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    We study dominant-strategy mechanisms in allocation domains where agents have one-dimensional types and quasilinear utilities. Taking an allocation function as an input, we present an algorithmic technique for finding optimal payments in a class of mechanism design problems, including utilitarian and egalitarian allocation of homogeneous items with nondecreasing marginal costs. Our results link optimality of payment functions to a geometric condition involving triangulations of polytopes. When this condition is satisfied, we constructively show the existence of an optimal payment function that is piecewise linear in agent types

    Optimizing payments in dominant-strategy mechanisms for multi-parameter domains

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    In AI research, mechanism design is typically used to allocate tasks and resources to agents holding private information about their values for possible allocations. In this context, optimizing payments within the Groves class has recently received much attention, mostly under the assumption that agent’s private information is single-dimensional. Our work tackles this problem in multi-parameter domains. Specifically, we develop a generic technique to look for a best Groves mechanism for any given mechanism design problem. Our method is based on partitioning the spaces of agent values and payment functions into regions, on each of which we are able to define a feasible linear payment function. Under certain geometric conditions on partitions of the two spaces this function is optimal. We illustrate our method by applyingit to the problem of allocating heterogeneous items

    Crowdsourcing contest dilemma

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    Crowdsourcing offers unprecedented potential for solving tasks efficiently by tapping into the skills of large groups of people. A salient feature of crowdsourcing—its openness of entry—makes it vulnerable to malicious behaviour. Such behaviour took place in a number of recent popular crowdsourcing competitions. We provide game-theoretic analysis of a fundamental trade-off between the potential for increased productivity and the possibility of being set back by malicious behaviour. Our results show that in crowdsourcing competitions malicious behaviour is the norm, not the anomaly—a result contrary to the conventional wisdom in the area. Counterintuitively, making the attacks more costly does not deter them but leads to a less desirable outcome. These findings have cautionary implications for the design of crowdsourcing competitions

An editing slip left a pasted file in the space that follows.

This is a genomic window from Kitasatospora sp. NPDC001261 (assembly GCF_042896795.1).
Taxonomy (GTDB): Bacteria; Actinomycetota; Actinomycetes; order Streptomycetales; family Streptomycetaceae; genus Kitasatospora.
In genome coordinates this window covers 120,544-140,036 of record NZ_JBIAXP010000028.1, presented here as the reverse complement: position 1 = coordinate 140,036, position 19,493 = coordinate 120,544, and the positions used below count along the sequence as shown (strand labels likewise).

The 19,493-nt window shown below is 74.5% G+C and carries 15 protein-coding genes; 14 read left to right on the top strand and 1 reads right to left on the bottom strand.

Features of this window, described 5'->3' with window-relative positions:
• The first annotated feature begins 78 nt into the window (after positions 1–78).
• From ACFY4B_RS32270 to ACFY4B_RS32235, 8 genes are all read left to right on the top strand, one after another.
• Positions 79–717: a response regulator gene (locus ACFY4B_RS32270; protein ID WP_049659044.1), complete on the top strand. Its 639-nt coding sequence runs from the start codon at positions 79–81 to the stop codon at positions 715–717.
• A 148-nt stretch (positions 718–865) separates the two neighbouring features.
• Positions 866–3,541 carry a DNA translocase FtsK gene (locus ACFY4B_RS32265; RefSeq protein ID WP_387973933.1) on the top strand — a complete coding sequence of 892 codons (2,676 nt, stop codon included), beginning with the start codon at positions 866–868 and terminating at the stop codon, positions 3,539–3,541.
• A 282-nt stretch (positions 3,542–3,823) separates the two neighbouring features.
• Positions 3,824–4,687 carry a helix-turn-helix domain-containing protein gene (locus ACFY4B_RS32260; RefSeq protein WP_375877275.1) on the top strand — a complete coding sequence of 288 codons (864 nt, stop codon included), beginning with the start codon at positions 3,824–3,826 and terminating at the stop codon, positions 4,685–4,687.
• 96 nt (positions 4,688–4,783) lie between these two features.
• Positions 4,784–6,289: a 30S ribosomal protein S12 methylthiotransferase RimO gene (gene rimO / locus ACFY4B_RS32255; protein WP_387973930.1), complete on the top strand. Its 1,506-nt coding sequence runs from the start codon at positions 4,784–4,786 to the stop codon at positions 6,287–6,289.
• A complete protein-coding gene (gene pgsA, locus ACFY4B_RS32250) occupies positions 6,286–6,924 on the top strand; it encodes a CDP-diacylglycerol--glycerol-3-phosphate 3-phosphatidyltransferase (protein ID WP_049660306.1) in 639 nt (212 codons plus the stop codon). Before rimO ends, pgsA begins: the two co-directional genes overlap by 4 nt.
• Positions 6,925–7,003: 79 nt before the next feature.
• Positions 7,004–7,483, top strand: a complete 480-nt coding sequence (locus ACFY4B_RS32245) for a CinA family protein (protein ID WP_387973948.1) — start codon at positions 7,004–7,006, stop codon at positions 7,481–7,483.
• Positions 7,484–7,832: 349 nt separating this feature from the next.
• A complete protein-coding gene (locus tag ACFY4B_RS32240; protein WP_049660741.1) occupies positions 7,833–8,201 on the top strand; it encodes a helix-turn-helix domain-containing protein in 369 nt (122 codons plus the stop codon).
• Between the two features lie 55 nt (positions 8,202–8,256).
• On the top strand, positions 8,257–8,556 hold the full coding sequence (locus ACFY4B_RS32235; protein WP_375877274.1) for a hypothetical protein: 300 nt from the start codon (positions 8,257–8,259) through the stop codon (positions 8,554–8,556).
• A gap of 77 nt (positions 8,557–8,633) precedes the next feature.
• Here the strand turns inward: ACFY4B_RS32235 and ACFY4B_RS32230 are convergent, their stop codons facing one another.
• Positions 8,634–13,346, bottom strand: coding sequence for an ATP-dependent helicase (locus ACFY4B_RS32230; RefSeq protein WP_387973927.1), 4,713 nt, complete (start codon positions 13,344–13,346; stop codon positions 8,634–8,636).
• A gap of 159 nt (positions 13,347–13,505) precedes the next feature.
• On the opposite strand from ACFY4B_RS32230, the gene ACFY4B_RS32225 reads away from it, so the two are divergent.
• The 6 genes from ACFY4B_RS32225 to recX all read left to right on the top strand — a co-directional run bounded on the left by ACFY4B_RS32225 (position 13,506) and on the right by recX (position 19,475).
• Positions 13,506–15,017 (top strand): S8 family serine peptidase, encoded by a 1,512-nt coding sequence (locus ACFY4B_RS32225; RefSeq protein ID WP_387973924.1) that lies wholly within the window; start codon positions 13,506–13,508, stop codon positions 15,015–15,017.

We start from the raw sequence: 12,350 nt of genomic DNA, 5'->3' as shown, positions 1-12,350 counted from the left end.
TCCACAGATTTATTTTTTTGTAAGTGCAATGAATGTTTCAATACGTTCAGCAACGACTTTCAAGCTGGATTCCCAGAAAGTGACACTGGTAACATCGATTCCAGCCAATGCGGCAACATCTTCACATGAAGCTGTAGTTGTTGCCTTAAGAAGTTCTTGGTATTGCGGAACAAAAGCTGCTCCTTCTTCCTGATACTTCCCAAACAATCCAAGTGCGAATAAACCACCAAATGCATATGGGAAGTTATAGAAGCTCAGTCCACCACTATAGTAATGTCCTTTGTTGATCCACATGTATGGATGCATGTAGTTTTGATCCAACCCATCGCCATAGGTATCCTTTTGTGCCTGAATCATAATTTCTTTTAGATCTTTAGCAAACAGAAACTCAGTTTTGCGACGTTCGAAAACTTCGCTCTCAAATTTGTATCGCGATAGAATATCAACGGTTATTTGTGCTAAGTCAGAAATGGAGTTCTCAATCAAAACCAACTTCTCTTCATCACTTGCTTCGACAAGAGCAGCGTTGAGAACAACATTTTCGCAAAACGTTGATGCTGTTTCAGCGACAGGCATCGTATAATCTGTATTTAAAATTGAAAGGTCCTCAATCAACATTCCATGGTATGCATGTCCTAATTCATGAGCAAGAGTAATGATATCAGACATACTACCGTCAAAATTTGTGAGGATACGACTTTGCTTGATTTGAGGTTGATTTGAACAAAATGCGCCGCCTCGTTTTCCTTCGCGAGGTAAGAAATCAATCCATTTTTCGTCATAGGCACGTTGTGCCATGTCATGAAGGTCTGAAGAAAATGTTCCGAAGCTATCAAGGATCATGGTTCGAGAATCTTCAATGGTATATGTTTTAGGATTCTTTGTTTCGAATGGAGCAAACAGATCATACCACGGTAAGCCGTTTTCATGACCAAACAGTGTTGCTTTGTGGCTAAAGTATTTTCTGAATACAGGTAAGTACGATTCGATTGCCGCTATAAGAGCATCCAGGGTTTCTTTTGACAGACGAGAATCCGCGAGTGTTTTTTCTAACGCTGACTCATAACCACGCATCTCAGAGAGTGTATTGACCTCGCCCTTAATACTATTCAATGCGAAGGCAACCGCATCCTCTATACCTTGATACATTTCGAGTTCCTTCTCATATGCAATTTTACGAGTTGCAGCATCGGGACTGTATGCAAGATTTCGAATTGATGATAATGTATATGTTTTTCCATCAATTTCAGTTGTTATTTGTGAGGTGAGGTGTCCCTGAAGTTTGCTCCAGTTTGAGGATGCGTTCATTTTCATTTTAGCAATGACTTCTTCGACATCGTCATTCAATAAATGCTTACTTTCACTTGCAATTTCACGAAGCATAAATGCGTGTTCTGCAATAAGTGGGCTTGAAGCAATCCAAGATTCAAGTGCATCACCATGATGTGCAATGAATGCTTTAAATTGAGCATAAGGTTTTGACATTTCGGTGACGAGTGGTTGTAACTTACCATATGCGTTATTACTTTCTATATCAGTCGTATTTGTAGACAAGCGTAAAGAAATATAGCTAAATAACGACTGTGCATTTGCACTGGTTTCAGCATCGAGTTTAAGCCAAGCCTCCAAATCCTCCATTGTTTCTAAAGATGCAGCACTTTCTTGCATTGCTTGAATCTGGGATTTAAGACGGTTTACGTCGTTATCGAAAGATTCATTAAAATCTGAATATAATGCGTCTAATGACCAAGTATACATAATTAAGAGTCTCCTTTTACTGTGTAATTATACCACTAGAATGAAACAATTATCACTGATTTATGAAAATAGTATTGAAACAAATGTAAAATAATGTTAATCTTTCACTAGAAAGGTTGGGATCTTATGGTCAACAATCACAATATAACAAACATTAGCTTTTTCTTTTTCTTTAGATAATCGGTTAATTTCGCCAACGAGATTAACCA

Select problems at the intersection of computer science and economics

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    We apply computer science techniques to try to solve a selection of problems that arise in economics and electronic commerce. The problems we address and our results are summarized below. The first problem is from the field of Mechanism Design. The goal is to find a procedure for allocating identical items among agents with private values in the manner that maximizes the total utility of the agents. We approach this problem computationally: solutions are found algorithmically rather than through mathematical derivations. Our computational approach yields a nearly optimal solution greatly improving prior results. In the case with 3 agents and 2 items, we were able to find a provably optimal solution. Next, we address a game-theoretic problem of finding Nash Equilibria in auctions. We investigate when a computational procedure finds an equilibrium in first and second price auctions with discrete bids and values. The rest of the thesis is devoted to automated decision making in electronic commerce domains. Three domains are considered: sponsored search, supply chain management, and simultaneous auctions. The last two domains are studied in the context of the SCM and Travel divisions of the Trading Agent Competition (TAC). Our contributions to automated decision making are both practical and theoretical. On the practical side, the bidding strategy we designed for sponsored search auctions is currently being used by a large advertiser. Our work on TAC Travel culminated in winning the competition in 2006. In the TAC SCM competition, the agent we built was among the top 5 out of over 20 agents almost every year of the competition. For theoretical contributions, we characterized optimal strategies for bidding in simultaneous auctions when prices are known and complemented this analysis with an empirical comparison of different strategies. We identified that bidding decisions in TAC SCM can be modeled as a non-linear knapsack problem and proved the asymptotic optimality of a greedy algorithm for solving a class of non-linear knapsack problems